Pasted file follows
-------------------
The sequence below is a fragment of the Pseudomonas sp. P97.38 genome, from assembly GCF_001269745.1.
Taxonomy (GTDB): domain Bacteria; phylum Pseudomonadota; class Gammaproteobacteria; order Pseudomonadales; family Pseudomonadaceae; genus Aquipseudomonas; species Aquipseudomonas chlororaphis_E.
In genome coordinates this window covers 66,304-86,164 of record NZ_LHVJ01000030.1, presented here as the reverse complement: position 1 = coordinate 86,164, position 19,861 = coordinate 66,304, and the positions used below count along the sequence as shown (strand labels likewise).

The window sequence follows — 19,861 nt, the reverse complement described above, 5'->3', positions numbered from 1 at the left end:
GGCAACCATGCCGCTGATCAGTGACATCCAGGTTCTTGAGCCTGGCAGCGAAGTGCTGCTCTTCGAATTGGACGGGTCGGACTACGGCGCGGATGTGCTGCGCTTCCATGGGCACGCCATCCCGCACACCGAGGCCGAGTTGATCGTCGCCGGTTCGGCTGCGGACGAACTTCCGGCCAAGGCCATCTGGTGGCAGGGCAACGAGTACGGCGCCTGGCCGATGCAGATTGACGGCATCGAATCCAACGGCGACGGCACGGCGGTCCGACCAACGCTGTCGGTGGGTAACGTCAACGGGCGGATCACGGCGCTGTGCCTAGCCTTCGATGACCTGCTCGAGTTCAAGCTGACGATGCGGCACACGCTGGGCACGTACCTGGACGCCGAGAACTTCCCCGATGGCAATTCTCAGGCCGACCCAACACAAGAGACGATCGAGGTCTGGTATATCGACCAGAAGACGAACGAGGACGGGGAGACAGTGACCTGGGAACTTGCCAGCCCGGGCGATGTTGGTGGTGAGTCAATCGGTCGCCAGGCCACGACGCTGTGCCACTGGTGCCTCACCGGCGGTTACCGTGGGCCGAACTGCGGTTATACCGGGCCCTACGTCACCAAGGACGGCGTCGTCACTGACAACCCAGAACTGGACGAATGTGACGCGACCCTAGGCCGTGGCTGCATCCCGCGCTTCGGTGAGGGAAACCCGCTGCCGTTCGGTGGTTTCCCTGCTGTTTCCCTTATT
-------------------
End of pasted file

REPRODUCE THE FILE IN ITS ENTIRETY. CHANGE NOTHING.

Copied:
The sequence below is a fragment of the Pseudomonas sp. P97.38 genome, from assembly GCF_001269745.1.
Taxonomy (GTDB): domain Bacteria; phylum Pseudomonadota; class Gammaproteobacteria; order Pseudomonadales; family Pseudomonadaceae; genus Aquipseudomonas; species Aquipseudomonas chlororaphis_E.
In genome coordinates this window covers 66,304-86,164 of record NZ_LHVJ01000030.1, presented here as the reverse complement: position 1 = coordinate 86,164, position 19,861 = coordinate 66,304, and the positions used below count along the sequence as shown (strand labels likewise).

The window sequence follows — 19,861 nt, the reverse complement described above, 5'->3', positions numbered from 1 at the left end:
GGCAACCATGCCGCTGATCAGTGACATCCAGGTTCTTGAGCCTGGCAGCGAAGTGCTGCTCTTCGAATTGGACGGGTCGGACTACGGCGCGGATGTGCTGCGCTTCCATGGGCACGCCATCCCGCACACCGAGGCCGAGTTGATCGTCGCCGGTTCGGCTGCGGACGAACTTCCGGCCAAGGCCATCTGGTGGCAGGGCAACGAGTACGGCGCCTGGCCGATGCAGATTGACGGCATCGAATCCAACGGCGACGGCACGGCGGTCCGACCAACGCTGTCGGTGGGTAACGTCAACGGGCGGATCACGGCGCTGTGCCTAGCCTTCGATGACCTGCTCGAGTTCAAGCTGACGATGCGGCACACGCTGGGCACGTACCTGGACGCCGAGAACTTCCCCGATGGCAATTCTCAGGCCGACCCAACACAAGAGACGATCGAGGTCTGGTATATCGACCAGAAGACGAACGAGGACGGGGAGACAGTGACCTGGGAACTTGCCAGCCCGGGCGATGTTGGTGGTGAGTCAATCGGTCGCCAGGCCACGACGCTGTGCCACTGGTGCCTCACCGGCGGTTACCGTGGGCCGAACTGCGGTTATACCGGGCCCTACGTCACCAAGGACGGCGTCGTCACTGACAACCCAGAACTGGACGAATGTGACGCGACCCTAGGCCGTGGCTGCATCCCGCGCTTCGGTGAGGGAAACCCGCTGCCGTTCGGTGGTTTCCCTGCTGTTTCCCTTATT